Motorists have been warned to expect long delays with 17 million car journeys set to take place over Easter weekend.
Major roads in southwest England and some in the Home Counties are likely to experience the worst congestion on Good Friday, according to the RAC.
The A303 westbound near Stonehenge, the M5 south between Bristol and Bridgwater and the M25 anticlockwise between Hertfordshire and Surrey are all predicted to see more than double the normal amount of traffic.
At times, vehicle speeds are expected to be as slow as 12mph.
Easter Sunday is predicted to see similar levels of traffic with Easter Saturday and Easter Monday only marginally better.
Many will be waiting to see what the weather is like before deciding whether to travel or not, according to the automotive company.
RAC Breakdown spokesman Rod Dennis said: “The south and west of the UK are the areas to watch as they’re home to some vital roads responsible for carrying vast numbers of people to the holiday destinations of the West Country – so our advice to anyone heading that way is to get on the road as early as possible on Good Friday, or travel on a different day entirely.”
Queues are likely to be increased by engineering work on the railways, including the closure of London Euston station over the bank holiday weekend as well.
Those heading to the continent could face even further problems, as holidaymakers have been warned they could face two-hour delays at the Port of Dover over weekend.
People have been urged to “allow 120 minutes to complete border controls and check-in” at the Kent port as the double bank holiday weekend is expected to be “busy”, ferry operator DFDS wrote on Twitter on Thursday night.
At one point on Thursday, there were queues of “approximately 90 minutes” for passport checks by French officials as the Easter rush kicked off, DFDS said.
The company told passengers on Thursday morning this was due to “high volumes of traffic”.
There were chaotic scenes at the port last weekend when thousands of people were delayed, reportedly by up to 14 hours.
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P&O Ferries were advising passengers to expect a 10-hour wait last weekend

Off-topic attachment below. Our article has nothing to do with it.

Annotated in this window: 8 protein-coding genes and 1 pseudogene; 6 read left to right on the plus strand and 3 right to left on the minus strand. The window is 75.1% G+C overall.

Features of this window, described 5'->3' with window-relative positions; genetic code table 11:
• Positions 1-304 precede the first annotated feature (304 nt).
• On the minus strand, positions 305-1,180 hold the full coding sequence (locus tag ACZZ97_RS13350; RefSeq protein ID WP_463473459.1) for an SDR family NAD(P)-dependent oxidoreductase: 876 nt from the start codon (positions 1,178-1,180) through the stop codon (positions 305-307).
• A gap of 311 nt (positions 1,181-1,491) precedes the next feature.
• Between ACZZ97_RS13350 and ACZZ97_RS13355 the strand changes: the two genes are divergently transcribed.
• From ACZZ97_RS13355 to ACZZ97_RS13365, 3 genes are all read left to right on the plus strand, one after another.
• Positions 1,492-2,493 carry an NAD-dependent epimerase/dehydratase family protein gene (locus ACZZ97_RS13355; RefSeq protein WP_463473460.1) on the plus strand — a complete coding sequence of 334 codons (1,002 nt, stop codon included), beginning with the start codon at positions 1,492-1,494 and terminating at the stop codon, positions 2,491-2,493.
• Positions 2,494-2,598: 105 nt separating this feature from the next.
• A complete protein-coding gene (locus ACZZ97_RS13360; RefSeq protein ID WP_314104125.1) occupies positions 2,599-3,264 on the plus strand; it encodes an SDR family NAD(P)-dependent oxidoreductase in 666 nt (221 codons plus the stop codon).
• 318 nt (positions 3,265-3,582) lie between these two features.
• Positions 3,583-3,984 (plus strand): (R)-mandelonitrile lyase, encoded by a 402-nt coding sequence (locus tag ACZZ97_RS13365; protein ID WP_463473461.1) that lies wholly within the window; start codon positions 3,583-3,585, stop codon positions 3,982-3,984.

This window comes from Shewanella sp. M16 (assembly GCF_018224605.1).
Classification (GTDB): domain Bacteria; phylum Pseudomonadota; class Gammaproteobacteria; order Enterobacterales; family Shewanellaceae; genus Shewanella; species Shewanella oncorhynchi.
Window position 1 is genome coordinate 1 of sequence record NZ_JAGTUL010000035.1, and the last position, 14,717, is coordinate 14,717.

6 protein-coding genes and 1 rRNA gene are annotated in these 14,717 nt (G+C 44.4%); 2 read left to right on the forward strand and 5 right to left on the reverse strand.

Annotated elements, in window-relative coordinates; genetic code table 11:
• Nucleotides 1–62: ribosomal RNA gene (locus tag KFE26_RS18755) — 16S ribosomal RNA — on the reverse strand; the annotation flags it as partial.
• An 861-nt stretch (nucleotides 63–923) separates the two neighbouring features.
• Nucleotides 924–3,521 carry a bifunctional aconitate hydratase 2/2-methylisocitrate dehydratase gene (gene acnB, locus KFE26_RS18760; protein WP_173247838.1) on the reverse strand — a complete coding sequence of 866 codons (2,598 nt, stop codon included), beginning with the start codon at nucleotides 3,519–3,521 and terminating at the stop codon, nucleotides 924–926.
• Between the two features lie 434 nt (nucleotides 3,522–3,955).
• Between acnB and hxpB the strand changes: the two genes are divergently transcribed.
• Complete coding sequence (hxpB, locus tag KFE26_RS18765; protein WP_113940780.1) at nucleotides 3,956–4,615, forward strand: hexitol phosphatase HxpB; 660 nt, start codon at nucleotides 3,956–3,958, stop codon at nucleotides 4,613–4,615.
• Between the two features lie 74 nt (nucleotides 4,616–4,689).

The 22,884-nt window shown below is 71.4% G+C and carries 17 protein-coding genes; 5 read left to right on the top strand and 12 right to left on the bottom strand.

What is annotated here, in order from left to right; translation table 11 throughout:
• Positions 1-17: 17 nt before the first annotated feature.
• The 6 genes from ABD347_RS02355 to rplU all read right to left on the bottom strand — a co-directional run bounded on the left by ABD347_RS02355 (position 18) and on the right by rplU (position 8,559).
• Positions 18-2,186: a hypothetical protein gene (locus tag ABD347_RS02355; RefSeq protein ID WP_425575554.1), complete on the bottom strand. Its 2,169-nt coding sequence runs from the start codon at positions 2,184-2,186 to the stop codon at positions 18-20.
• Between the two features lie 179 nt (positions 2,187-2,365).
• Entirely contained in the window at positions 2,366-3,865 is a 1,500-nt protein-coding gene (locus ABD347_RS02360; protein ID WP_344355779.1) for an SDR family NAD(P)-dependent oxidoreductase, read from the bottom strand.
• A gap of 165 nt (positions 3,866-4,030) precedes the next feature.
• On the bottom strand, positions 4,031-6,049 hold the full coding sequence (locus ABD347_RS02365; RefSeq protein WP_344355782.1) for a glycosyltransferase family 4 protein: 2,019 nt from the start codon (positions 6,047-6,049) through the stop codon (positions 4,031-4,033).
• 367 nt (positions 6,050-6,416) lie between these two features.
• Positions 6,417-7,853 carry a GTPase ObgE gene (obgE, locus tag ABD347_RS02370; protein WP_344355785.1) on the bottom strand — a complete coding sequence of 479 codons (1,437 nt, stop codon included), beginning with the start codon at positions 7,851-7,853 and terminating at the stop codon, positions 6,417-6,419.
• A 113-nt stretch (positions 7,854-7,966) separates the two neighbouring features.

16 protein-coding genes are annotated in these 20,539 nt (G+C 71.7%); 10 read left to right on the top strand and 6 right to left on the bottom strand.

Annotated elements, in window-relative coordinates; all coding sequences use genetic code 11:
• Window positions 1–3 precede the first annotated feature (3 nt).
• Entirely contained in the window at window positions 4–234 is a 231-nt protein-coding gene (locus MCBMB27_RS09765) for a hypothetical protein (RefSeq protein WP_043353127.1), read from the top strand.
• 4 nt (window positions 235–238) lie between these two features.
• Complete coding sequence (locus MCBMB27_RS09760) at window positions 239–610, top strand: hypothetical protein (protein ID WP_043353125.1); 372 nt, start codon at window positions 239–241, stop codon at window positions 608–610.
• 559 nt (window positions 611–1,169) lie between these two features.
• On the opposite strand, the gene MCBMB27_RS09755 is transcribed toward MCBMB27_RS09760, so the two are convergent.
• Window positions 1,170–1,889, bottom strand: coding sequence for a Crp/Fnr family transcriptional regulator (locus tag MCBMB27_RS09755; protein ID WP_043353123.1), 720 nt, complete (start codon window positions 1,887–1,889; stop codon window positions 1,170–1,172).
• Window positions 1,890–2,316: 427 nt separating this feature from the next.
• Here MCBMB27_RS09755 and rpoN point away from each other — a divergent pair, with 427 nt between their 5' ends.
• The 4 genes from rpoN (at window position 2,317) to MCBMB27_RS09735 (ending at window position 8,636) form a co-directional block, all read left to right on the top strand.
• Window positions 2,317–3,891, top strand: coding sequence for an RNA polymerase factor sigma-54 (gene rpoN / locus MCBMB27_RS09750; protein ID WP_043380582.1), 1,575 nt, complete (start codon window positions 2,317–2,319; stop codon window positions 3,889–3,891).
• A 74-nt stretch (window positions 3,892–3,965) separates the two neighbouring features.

Delays at the port have been blamed on French border officials carrying out extra checks and stamping UK passports following Brexit.
Port officials said they held an “urgent review” with ferry operators and the French authorities in an attempt to avoid a repeat of the issues last weekend.
Ferry companies are asking coach operators booked on sailings on Good Friday – expected to be the busiest day for outbound Easter travel from Dover – to “spread the travel” across the three-day period from Thursday to Saturday.
Additional “temporary border control infrastructure” has also been installed.
Transport minister Richard Holden described last weekend’s conditions at Dover as “unacceptable”.
He told Sky News: “I don’t want to see kids on coaches or families in cars queueing up and waiting unnecessarily long periods of time.”
A general strike in France in a row over pension reforms is also adding to the disruption.
Around two million people are expected to head abroad over the weekend, with figures from aviation analytics company Cirium showing 10,218 flights are scheduled to leave British airports between Good Friday and Easter Monday.
Last Easter saw chaos at airports after large parts of the aviation sector failed to hire enough staff to cope with the surge of passengers as COVID restrictions eased.
Airports are running much more smoothly this year, although travellers are advised to give themselves extra time to get to the airport over the weekend, due to increased road traffic.